New Mexico woman defends teenage daughter accused of throwing baby in dumpster


Like New Mexico authorities accept non-monetary donations on behalf of a little boy abandoned in dumpster in the town of Hobbs and for other children in state care, the mother of the woman accused of abandoning him told journalists: “Everyone makes mistakes”.

Alexis Avila, 18, was accused of attempted murder and child abuse in connection with the incident, according to the municipal police. She allegedly wrapped the baby in a blood-soaked towel and two trash bags, then dumped him in 36-degree weather with his umbilical cord still attached.

A woman who picked up the phone at a number listed for her mother, Martha Avila, said it was the wrong number on Tuesday.

But the eldest Avila defended her daughter in front of a Daily Mail reporter outside her home in the town of Hobbs.

“People can preach all they want, they can judge all they want, but we only care about the judgment of one,” she told the outlet.


She also doubled down on the claim that her daughter didn’t know she was pregnant, which police say the young woman told investigators when they brought her in for questioning, and she allegedly admitted to the crime. During that same interview, police said they only referred to the child as “it.”

As for the little boy, a group of good Samaritans fell on him and saved him from the dumpster. He is in stable condition in a hospital in Lubbock, Texas, and in the “legal custody” of the New Mexico Department of Children, Youth and Families (NMCYFD), according to the acting police chief of Hobbs, August Fons. He said he could not release additional details on Monday due to privacy concerns.

The father of the child is believed to be a teenager from Hobbs, whose identity police have not released as he is under 18.

Martha Avila told Hobbs police she banned her daughter’s ex from visiting their home because he allegedly ‘beat’ her daughter in June, according to a criminal complaint.

Alexis Avila (Hobbs Police)

“Even if she doesn’t want custody, she should care enough about her grandchild to say, ‘No, he’s an abusive boyfriend and I don’t want him to have custody,'” Joe Imbriale said. , a local store owner whose surveillance cameras captured the incident and drew national attention on Monday.

A spokeswoman for the NMCYFD said she could not comment on individual cases due to state confidentiality rules.

Imbriale also questioned Avilas’ timeline of events, which included a Jan. 4 doctor’s visit for prescription painkillers, according to court documents.

“If they had done that, wouldn’t they have taken a pregnancy test on a girl that young?” He asked. “There are a lot of holes in his story.”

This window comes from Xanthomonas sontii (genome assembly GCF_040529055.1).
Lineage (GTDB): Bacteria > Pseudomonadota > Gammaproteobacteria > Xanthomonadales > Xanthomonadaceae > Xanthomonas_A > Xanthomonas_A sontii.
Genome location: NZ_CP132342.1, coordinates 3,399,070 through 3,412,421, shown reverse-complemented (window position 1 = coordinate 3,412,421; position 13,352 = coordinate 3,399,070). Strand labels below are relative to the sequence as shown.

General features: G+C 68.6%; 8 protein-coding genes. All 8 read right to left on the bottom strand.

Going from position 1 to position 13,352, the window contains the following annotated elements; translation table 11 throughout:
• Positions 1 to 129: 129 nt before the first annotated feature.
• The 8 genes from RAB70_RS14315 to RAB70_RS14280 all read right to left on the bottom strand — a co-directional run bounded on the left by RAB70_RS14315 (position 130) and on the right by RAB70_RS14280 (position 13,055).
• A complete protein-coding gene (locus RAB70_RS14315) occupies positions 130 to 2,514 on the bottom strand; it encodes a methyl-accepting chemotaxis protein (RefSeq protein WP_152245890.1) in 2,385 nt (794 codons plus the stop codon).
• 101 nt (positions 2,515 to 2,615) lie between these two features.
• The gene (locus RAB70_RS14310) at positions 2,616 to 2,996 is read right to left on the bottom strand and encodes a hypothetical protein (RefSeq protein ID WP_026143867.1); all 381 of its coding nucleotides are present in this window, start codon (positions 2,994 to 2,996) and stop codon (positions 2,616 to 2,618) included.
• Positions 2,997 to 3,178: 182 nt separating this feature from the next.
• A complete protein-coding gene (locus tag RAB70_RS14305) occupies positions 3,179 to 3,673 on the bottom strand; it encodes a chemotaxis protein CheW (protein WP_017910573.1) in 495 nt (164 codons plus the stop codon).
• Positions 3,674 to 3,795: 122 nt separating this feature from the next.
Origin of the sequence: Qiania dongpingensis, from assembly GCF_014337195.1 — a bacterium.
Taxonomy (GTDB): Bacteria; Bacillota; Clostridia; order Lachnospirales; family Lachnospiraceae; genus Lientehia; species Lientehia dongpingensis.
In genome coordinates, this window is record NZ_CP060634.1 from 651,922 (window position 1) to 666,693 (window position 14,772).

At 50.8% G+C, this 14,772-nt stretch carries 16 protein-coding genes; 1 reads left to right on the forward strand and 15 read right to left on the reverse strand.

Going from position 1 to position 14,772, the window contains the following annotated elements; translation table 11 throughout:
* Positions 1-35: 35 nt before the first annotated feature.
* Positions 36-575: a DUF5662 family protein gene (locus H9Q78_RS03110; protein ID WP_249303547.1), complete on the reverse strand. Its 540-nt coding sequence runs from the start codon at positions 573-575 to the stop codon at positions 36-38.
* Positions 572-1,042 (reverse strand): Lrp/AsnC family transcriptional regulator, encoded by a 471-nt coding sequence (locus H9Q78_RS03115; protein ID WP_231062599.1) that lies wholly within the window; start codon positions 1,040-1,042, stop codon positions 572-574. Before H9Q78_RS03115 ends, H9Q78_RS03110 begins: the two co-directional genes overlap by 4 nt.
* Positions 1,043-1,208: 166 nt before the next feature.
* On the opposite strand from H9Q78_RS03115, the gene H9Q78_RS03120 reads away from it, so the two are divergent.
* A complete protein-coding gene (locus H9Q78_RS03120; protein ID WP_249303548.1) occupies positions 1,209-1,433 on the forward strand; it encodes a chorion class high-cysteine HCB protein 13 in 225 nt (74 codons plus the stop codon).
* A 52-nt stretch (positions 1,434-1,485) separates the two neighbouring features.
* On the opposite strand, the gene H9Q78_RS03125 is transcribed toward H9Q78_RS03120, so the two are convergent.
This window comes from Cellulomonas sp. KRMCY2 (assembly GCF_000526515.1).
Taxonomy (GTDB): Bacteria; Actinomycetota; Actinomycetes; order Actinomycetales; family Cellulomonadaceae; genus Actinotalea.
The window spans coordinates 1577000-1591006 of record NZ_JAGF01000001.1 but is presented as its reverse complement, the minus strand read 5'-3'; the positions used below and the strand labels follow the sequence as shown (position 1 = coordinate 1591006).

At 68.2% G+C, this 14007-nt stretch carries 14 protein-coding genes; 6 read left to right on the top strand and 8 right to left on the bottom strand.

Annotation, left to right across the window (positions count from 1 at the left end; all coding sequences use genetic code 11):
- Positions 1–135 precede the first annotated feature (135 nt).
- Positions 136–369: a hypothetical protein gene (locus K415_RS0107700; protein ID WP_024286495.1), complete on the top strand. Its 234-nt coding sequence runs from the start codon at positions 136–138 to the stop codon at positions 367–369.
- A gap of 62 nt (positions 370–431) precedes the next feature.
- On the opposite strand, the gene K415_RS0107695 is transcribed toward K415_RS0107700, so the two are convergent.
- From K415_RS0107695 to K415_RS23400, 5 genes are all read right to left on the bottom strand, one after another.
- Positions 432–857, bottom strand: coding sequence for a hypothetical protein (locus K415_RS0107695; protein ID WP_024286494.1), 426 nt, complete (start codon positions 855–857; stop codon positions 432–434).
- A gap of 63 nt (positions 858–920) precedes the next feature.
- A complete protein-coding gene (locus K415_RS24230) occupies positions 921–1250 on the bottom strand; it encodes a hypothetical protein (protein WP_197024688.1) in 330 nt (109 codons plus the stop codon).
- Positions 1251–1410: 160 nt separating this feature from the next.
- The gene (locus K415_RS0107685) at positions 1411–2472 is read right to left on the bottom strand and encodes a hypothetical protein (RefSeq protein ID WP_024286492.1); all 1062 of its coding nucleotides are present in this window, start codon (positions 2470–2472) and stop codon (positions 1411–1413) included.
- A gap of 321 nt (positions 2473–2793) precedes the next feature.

Surveillance video from Imbriale shows a woman throwing a rubbish bag into a dumpster and a group of people finding a baby inside nearly six hours later.

“She’s trying to stand up for her daughter, why won’t she stop screaming and take ownership of how she raised her daughter,” Imbriale told Fox News Digital on Tuesday. “Stop trying to protect her now. You screwed up, you raised a terrible girl.”

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The video showed a woman, believed to be Avila, pulling up in a white car around 2 p.m. MT on Friday, throwing her newborn baby from the back seat into the dumpster and driving off.

Around 7:45 p.m., Michael Green, Hector Jasso and April Nuttall arrived to retrieve any valuables from the dumpsters. But they heard screams coming from inside a bag and fished him out.

The video shows Nuttall pulling the baby out of the trash bag and cradling him in his arms as Green called 911.

In a call center recording, Green told the dispatcher, “We just found a baby in the trash.”

He was alive, he added. And he was breathing.

“Their quick collective response to this emergency, including notifying 911, was absolutely critical in saving this baby’s life,” Fons said.

The state’s Department of Children, Youth and Families says donations for the baby boy of gift cards, toys, clothing or other items can be sent to 907 West Calle Sur in Hobbs, Utah. New Mexico.

“We are always looking for homes for the children and young people who are in foster care and we are just so grateful for the outpouring of the community to want to help in any way,” said Emily Martin , head of the NMCYFD’s protective services division, to Fox News Digital. Tuesday.

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You can find more information on how to become a foster parent on the agency website or by calling 1-800-432-2075, she said.

Inquiries about donations to other children in state care can be made by E-mail. NMCYFD does not accept cash or used items.

All 50 states have “safe haven” laws that allow newborn babies to be dropped off without criminal penalties in designated locations.

“If you’re struggling with a newborn and you can’t care for that baby, the best response is to find someone who can help you at a designated shelter,” Fons said Monday.

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These include the fire and police departments.

Avila’s arraignment is scheduled for 2:15 p.m. ET Wednesday.

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